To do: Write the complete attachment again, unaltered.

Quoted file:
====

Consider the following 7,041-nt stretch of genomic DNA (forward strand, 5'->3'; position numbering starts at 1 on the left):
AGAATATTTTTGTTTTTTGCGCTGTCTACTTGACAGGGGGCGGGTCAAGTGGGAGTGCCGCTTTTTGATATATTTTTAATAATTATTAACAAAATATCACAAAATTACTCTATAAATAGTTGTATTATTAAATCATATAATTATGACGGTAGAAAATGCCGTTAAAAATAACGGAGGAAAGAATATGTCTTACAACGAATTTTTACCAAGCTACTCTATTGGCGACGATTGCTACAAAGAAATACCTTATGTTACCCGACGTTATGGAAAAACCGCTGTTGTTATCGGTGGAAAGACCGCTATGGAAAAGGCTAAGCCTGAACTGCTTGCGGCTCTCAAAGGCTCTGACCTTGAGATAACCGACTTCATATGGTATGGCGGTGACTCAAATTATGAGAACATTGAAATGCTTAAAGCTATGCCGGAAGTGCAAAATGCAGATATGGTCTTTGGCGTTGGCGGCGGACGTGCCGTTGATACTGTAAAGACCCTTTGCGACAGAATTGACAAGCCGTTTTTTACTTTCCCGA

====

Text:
Consider the following 7,041-nt stretch of genomic DNA (forward strand, 5'->3'; position numbering starts at 1 on the left):
AGAATATTTTTGTTTTTTGCGCTGTCTACTTGACAGGGGGCGGGTCAAGTGGGAGTGCCGCTTTTTGATATATTTTTAATAATTATTAACAAAATATCACAAAATTACTCTATAAATAGTTGTATTATTAAATCATATAATTATGACGGTAGAAAATGCCGTTAAAAATAACGGAGGAAAGAATATGTCTTACAACGAATTTTTACCAAGCTACTCTATTGGCGACGATTGCTACAAAGAAATACCTTATGTTACCCGACGTTATGGAAAAACCGCTGTTGTTATCGGTGGAAAGACCGCTATGGAAAAGGCTAAGCCTGAACTGCTTGCGGCTCTCAAAGGCTCTGACCTTGAGATAACCGACTTCATATGGTATGGCGGTGACTCAAATTATGAGAACATTGAAATGCTTAAAGCTATGCCGGAAGTGCAAAATGCAGATATGGTCTTTGGCGTTGGCGGCGGACGTGCCGTTGATACTGTAAAGACCCTTTGCGACAGAATTGACAAGCCGTTTTTTACTTTCCCGA